PRINT, PUBLICATION, AND RELIGIOUS POLITICS IN CAROLINE ENGLAND
Published online by Cambridge University Press: 05 June 2008
This article uses original research in archival sources, many of them not yet exploited by scholars of the early modern book trade, to demonstrate that the confluence of a printer-publishers' political and religious ideology and his trade was possible during the reign of Charles I. A detailed case-study of the family, life, career, as well as publications of Richard Badger (1585–1641), reveals that his emergence from the late 1620s as William Laud's house printer was rooted in a complex web of locality, kinship, self-promotion, and patronage that had at its heart a religious conservatism that flowed logically and, for a time, successfully into the movement now known as Laudianism. The article offers simultaneous insights into politics and religion in the Caroline book trade, and the emergence, flourescence – and collapse – of Laud's programme for religious change.
- Research Article
- Copyright © 2008 Cambridge University Press
1 Sheila Lambert, ‘The printers and the government, 1604–1637’, in Robin Meyers and Michael Harris, eds., Aspects of printing from 1600 (Oxford, 1987), pp. 1–29; Lambert, ‘Richard Montagu, Arminianism and censorship’, Past and Present, 124 (1989), pp. 36–68; Lois Potter, Secret rites and secret writing: royalist literature, 1641–1660 (Cambridge, 1989); Peter White, Predestination, policy and polemic: conflict and consensus in the English church from the Reformation to the civil war (Cambridge, 1992); McCullough, Peter, ‘Making dead men speak: Laudianism, print, and the works of Lancelot Andrewes, 1626–1642’, Historical Journal, 41 (1998), pp. 401–24CrossRefGoogle Scholar; S. Mutchow Towers, The control of religious printing in early Stuart England (Woodbridge, 2003); Zachary Lesser, Renaissance drama and the politics of publication (Cambridge, 2004); Kate Peters, Print culture and the early Quakers (Cambridge, 2005).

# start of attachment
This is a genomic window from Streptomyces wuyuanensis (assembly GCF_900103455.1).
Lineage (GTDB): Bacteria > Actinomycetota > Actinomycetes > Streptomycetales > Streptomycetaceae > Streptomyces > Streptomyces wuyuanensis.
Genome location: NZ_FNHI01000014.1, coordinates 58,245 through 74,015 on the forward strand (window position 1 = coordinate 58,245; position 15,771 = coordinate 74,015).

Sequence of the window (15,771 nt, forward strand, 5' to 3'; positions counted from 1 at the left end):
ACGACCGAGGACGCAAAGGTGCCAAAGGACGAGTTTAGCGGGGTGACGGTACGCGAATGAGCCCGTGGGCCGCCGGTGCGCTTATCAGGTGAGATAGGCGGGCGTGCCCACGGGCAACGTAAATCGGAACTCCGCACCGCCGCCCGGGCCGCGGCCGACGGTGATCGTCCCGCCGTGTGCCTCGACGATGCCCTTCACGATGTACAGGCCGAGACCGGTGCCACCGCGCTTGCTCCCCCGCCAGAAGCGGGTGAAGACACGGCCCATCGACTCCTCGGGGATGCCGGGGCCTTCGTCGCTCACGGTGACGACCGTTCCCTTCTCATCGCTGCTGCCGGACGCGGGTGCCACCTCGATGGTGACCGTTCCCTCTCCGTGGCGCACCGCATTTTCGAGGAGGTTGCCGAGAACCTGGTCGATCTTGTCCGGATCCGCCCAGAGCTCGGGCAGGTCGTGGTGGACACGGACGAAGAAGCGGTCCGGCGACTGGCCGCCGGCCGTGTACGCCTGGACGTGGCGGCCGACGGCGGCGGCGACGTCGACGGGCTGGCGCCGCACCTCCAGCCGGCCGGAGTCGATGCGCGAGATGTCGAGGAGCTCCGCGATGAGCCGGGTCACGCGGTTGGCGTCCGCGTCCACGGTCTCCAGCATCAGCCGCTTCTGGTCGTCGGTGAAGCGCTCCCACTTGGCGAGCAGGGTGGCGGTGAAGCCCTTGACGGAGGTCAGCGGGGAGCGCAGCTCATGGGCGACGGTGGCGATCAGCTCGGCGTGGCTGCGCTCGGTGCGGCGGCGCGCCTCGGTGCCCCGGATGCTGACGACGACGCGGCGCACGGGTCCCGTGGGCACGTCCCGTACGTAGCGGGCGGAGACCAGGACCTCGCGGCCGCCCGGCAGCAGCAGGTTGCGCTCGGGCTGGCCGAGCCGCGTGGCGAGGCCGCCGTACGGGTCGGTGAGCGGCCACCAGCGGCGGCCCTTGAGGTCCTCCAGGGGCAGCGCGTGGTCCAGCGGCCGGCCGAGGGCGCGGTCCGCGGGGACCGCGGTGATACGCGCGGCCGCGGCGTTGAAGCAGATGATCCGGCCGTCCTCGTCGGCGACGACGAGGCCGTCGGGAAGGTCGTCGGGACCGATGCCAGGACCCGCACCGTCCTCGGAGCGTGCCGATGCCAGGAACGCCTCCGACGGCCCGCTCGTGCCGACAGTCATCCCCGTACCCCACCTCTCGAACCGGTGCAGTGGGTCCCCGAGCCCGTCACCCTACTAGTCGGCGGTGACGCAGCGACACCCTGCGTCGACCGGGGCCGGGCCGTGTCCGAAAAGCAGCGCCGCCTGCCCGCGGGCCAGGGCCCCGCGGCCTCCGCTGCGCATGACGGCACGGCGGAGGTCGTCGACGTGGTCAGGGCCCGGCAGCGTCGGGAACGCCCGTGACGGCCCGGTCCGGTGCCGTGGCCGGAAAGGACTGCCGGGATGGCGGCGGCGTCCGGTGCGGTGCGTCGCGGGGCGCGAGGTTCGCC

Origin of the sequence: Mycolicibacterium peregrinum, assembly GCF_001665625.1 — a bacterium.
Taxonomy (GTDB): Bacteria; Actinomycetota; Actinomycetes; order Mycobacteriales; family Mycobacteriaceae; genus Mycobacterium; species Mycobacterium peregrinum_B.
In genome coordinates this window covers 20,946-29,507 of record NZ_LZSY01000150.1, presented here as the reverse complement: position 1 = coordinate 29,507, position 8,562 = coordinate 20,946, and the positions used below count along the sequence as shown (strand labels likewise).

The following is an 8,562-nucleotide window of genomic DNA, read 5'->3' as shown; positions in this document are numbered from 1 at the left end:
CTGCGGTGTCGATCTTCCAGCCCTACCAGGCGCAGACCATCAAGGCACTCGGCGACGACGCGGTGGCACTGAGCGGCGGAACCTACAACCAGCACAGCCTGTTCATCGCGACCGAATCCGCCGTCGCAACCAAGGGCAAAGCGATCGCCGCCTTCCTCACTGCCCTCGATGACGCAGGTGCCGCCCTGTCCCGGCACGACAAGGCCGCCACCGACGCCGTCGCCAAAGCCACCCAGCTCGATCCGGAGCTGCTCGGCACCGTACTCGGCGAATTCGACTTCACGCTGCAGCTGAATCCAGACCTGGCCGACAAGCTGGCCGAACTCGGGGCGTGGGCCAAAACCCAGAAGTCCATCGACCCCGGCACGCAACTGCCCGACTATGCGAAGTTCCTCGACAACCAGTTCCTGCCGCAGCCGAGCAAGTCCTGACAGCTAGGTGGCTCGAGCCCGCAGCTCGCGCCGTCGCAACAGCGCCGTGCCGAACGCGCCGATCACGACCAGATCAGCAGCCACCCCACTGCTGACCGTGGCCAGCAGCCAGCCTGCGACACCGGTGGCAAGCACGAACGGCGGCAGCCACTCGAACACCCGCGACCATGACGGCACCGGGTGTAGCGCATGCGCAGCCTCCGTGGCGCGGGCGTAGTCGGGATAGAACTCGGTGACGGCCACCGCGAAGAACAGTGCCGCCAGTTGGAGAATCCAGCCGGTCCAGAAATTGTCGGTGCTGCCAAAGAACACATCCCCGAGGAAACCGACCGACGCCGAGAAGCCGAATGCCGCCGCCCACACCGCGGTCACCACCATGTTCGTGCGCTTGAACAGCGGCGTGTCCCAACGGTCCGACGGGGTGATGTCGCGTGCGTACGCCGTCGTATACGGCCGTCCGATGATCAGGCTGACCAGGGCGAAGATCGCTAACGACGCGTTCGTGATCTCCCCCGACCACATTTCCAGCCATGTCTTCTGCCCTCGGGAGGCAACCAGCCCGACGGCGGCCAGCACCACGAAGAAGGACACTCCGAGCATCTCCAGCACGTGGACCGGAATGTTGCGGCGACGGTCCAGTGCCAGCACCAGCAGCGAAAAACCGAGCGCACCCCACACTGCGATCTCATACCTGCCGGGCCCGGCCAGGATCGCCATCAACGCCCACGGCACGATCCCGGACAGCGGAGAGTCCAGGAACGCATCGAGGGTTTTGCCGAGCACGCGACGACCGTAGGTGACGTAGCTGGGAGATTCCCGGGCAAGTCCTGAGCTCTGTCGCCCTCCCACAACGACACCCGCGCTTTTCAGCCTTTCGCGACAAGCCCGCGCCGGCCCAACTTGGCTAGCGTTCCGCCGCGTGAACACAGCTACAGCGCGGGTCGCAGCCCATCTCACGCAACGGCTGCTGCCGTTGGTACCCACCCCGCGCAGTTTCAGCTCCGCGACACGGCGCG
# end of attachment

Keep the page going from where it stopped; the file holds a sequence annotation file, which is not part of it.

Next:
2 McCullough, ‘Making dead men speak’, at pp. 404–9.
3 Lesser, Renaissance drama, p. 41.
4 Married 3 Nov. 1578; Richard Savage, ed., Registers of Stratford-upon-Avon … marriages, 1558–1812 (London, 1898), p. 9.
5 Edgar I. Fripp, Shakespeare's haunts near Stratford (Oxford, 1929), p. 47; Fripp, Master Richard Quyny, bailiff of Stratford-upon-Avon and friend of William Shakespeare (London, 1924), pp. 114–15.
6 Stratford-upon-Avon, council books, Shakespeare Birthplace Trust Record Office, Stratford-upon-Avon (SBT), BRU 2/2.
7 SBT, chamberlain's accounts, BRU 4/1, 2/2/157; Minutes and accounts of the borough of Stratford, iv, pp. 92ff; Fripp, Haunts, pp. 49–50; according to Jeanne Jones, Family life in Shakespeare's England: Stratford-upon-Avon, 1570–1630 (Stroud, 1996), pp. 91, 93, among the some 600 early modern Stratford heads of house, George Badger had the largest number of children, and was the longest-lived, dying aged eighty-three in 1635.
8 SBT, BRU 2/2, BRU 15/12/71, 93, 15/3/23, 15/13/15, 15/16/37.
9 Fripp, Haunts, pp. 46–7; SBT, BRU 115/7, 13, 20, 35, 44, 48, 54.
10 Fripp, Haunts, p. 131, quoting letter of Thomas Tempest dated 8 Nov. 1605 (State Papers Domestic, James I, xvi. 34).
11 Richard was baptized at Holy Trinity 17 Aug. 1585; he was bound to Short 12 Apr. 1602 for the term 25 Mar. 1602–7 May 1610. Richard Savage, ed., Registers of Stratford-on-Avon … baptisms 1558–1652 (London, 1897), p. 40; Paul Morgan, ‘Warwickshire apprentices in the Stationers’ Company of London, 1563–1700', Dugdale Society Occasional Papers 25 (1978), pp. 20–1 (where Richard's father's name is incorrectly given as ‘John’). For Short, see Akihira Yamada, Peter Short: an Elizabethan printer (Jei, Japan, 2002). In ‘Making dead men speak’, I erroneously christened Short a Stratford man (p. 405); was Badger's road from Stratford to London printing paved by Richard Field?